Why Pastors Ought to Be Apologists

https://coldcasechristianity.com/2018/why-pastors-ought-to-be-apologists/

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We Are Called To Hold A Reasonable Faith

The God of the Bible does not call his children to obey blindly. The Bible itself serves as a piece of evidence, the testimony of eyewitnesses who provide us with reasons to believe. That’s why the scriptures repeatedly call us to have a “reasoned” belief in Jesus…When we use our minds, investigate the evidence and become convinced, something wonderful happens; we have the courage to defend what we believe. Jesus gave us more than enough evidence to believe that He was who he said he was, and He never asked us to believe blindly. When Jesus asked us to have faith in Him, he asked us to accept what he said on the basis of the evidence that He gave us…The Bible repeatedly makes evidential claims. It offers eyewitness accounts of historical events that can be verified archeologically, prophetically and even scientifically. We, as Christians are called to hold a reasonable faith that is grounded in this way. 

~  J Warner Wallace, Is the Christian Faith Evidentially Reasonable?

Yes, the Christian Worldview Is Supported by the Evidence

http://www.thepoachedegg.net/the-poached-egg/2015/02/yes-the-christian-worldview-is-supported-by-the-evidence.html

The More Science, the More Reasonable the Pro-Life Position

https://coldcasechristianity.com/2018/the-more-science-the-more-reasonable-the-pro-life-position/

The Best Question to Ask When Starting a Conversation About God

194 copyEver found yourself looking for a way to initiate a conversation about God, but not sure exactly how to start? I’ve been in similar situations with people I don’t know (i.e. on airplanes, while waiting for a seat in a restaurant, or while watching a soccer game), and I’ve tried a number of approaches. I continue to return to one simple, effective question, however, to start the most important of all conversations. I’ve come to believe this is the most essential evangelistic question we can ask: “What do you think happens when we die?”

Continue: http://coldcasechristianity.com/2017/the-best-question-to-ask-when-starting-a-conversation-about-god/

Five Reasons You Can Trust the Story of Christmas Is True (Free Bible Insert)

http://coldcasechristianity.com/2017/five-reasons-you-can-trust-the-story-of-christmas-is-true-free-bible-insert/

Why Shouldn’t We Trust the Non-Canonical Gospels Attributed to Matthias?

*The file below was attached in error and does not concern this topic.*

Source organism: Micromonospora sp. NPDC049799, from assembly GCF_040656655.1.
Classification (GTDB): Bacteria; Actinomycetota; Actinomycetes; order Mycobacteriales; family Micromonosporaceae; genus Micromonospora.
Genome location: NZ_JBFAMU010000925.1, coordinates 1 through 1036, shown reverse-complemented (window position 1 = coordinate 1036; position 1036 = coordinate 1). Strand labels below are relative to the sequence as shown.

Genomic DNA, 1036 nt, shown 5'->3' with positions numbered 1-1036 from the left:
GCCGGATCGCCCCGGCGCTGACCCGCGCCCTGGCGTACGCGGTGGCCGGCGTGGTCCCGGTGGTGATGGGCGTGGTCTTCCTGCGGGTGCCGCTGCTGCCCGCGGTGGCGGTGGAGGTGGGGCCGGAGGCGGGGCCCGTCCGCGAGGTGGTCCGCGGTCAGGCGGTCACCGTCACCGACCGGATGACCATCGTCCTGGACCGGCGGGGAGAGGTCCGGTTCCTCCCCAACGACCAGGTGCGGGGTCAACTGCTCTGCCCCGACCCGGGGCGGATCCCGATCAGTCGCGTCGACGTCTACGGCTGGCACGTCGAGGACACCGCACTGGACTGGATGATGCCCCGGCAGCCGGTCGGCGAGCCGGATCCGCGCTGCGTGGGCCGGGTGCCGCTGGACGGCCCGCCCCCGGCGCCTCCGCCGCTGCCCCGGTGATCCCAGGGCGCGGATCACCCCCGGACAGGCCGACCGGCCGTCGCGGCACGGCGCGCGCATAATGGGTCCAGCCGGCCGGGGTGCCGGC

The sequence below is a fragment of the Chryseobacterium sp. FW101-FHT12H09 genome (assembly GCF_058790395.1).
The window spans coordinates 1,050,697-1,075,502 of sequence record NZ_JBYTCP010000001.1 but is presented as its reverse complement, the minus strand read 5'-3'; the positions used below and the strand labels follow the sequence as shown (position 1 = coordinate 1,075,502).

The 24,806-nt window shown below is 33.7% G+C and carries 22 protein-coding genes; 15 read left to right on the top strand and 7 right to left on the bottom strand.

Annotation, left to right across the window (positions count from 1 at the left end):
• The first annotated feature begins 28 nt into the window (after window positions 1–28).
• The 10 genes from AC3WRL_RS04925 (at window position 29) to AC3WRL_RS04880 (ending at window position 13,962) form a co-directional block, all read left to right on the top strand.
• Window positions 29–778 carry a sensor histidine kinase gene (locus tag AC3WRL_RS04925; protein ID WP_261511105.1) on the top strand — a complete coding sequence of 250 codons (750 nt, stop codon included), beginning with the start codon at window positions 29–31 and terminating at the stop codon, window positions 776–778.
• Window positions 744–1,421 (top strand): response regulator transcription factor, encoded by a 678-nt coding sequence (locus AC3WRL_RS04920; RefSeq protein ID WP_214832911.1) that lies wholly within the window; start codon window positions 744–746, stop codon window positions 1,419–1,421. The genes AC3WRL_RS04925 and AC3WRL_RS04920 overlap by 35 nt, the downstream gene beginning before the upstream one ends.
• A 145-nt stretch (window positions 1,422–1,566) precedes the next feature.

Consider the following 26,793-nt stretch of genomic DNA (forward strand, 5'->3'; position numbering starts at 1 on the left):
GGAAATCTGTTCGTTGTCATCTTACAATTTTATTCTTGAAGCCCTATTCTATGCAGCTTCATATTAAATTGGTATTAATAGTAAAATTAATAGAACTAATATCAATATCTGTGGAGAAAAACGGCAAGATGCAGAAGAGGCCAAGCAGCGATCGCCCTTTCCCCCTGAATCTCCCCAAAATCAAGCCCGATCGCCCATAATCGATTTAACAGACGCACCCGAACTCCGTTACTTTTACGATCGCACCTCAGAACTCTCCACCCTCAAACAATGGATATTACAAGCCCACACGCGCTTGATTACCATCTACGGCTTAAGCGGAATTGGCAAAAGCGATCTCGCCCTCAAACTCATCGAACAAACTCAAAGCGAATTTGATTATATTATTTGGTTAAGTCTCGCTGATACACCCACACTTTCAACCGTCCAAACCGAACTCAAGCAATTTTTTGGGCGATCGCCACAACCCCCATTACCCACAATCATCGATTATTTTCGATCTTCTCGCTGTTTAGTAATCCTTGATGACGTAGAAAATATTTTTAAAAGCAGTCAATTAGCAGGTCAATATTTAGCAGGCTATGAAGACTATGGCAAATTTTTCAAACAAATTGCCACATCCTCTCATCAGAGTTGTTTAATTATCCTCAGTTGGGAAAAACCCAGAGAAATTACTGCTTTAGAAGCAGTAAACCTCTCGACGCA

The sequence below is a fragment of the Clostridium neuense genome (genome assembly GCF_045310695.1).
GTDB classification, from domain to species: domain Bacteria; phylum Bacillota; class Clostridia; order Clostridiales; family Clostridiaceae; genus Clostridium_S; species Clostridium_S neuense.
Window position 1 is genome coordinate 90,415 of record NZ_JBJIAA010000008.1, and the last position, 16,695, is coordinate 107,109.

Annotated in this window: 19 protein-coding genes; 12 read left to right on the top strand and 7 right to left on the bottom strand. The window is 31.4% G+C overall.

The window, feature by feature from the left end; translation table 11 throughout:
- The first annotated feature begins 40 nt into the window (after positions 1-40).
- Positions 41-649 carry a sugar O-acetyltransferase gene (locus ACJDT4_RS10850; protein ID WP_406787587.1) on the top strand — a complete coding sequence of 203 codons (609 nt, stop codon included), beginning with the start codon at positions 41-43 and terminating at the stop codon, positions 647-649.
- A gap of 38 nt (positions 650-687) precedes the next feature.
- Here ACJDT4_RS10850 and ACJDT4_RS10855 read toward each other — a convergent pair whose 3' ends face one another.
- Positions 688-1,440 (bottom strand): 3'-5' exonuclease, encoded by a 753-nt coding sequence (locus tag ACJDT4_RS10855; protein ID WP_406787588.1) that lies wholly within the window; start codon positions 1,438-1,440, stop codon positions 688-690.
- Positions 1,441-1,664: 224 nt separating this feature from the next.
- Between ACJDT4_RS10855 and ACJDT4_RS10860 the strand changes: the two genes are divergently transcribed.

~ Wallace

The New Testament describes the Apostle Matthias as the man who joined the remaining eleven apostles and replaced Judas after Judas committed suicide. In Acts 1:21-22, Matthias is described as “one of the men who have accompanied (the disciples) during all the time that the Lord Jesus went in and out among (them), beginning from the baptism of John until the day when he was taken up from (them).” If this is true, Matthias would have been an eyewitness to the life, ministry, death and resurrection of Jesus. History records at least one ancient text attributed to Matthias, but is this non-biblical text reliable? Was it really written by Matthias? There are four attributes of reliable eyewitness testimony, and the first requirement is simply that the account be old enough to actually be written by someone who was present to see what he or she reports. The ancient texts attributed to Matthias were written too late in history to have been written by the man we know as Matthias, and like other late non-canonical texts, these errant document were rejected by the leaders in the early Church. In spite of this, the manuscripts we are about to examine still contain small nuggets of truth related to Jesus.  Although they are legendary fabrications written by authors who altered the story of Jesus to suit the purposes of their religious communities, much can still be learned about the historic Jesus from these late texts:

The Traditions of Matthias (110-160AD)
The Traditions of Matthias is described by Clement of Alexandria in a letter (Miscellanies written in 210AD) and many scholars suspect that it is the same text known as the Gospel of Matthias and mentioned by Origen, Eusebius, Ambrose, and Jerome. While the manuscript is lost, there are still three small quotes from Clement’s letter that are available to us. The text may have contained a narrative of Jesus’ life along with teachings, but it is difficult to know from what little we have today.

Why Isn’t It Considered Reliable?
Scholars believe that The Traditions of Matthias was written far too late to have been penned by the Matthias mentioned in the Book of Acts. From the few passages available to us in Clement’s letter, it is apparent that it was used by Gnostic believers such as the Basilideans. According to Hippolytus, the leader of the group, Basilides, learned “secret words” from Matthias that had supposedly been passed down to him from Jesus himself. This is consistent with how early Church leaders described The Gospel of Matthias. Eusebius lists The Gospel of Matthias with the Gospels of Thomas and Peter as heretical works known to the early Church. The Gospel of Matthias is also listed as heretical in the Decretum Gelasianum, the Catalogue of the Sixty Canonical Books, and in a list of false books that were used by Nazarene Christians.

Read more: http://coldcasechristianity.com/2017/why-shouldnt-we-trust-the-non-canonical-gospels-attributed-to-matthias/